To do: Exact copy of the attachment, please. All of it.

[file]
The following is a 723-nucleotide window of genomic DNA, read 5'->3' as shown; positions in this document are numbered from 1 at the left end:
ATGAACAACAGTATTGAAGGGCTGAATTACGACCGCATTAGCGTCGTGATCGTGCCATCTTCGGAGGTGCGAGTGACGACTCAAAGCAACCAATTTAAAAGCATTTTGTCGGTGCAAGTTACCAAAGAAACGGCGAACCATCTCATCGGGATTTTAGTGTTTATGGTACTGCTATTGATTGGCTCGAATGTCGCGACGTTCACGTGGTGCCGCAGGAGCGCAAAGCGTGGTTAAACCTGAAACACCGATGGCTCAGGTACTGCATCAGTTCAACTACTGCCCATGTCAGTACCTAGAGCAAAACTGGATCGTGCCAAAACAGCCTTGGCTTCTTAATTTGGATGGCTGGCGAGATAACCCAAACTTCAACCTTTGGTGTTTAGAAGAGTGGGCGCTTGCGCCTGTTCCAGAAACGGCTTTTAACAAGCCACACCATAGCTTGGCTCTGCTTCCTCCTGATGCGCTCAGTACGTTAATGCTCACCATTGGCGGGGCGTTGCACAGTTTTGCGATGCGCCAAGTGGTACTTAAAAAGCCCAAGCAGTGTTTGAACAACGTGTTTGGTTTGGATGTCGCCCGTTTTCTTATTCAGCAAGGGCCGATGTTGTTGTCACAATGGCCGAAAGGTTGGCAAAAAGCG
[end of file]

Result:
The following is a 723-nucleotide window of genomic DNA, read 5'->3' as shown; positions in this document are numbered from 1 at the left end:
ATGAACAACAGTATTGAAGGGCTGAATTACGACCGCATTAGCGTCGTGATCGTGCCATCTTCGGAGGTGCGAGTGACGACTCAAAGCAACCAATTTAAAAGCATTTTGTCGGTGCAAGTTACCAAAGAAACGGCGAACCATCTCATCGGGATTTTAGTGTTTATGGTACTGCTATTGATTGGCTCGAATGTCGCGACGTTCACGTGGTGCCGCAGGAGCGCAAAGCGTGGTTAAACCTGAAACACCGATGGCTCAGGTACTGCATCAGTTCAACTACTGCCCATGTCAGTACCTAGAGCAAAACTGGATCGTGCCAAAACAGCCTTGGCTTCTTAATTTGGATGGCTGGCGAGATAACCCAAACTTCAACCTTTGGTGTTTAGAAGAGTGGGCGCTTGCGCCTGTTCCAGAAACGGCTTTTAACAAGCCACACCATAGCTTGGCTCTGCTTCCTCCTGATGCGCTCAGTACGTTAATGCTCACCATTGGCGGGGCGTTGCACAGTTTTGCGATGCGCCAAGTGGTACTTAAAAAGCCCAAGCAGTGTTTGAACAACGTGTTTGGTTTGGATGTCGCCCGTTTTCTTATTCAGCAAGGGCCGATGTTGTTGTCACAATGGCCGAAAGGTTGGCAAAAAGCG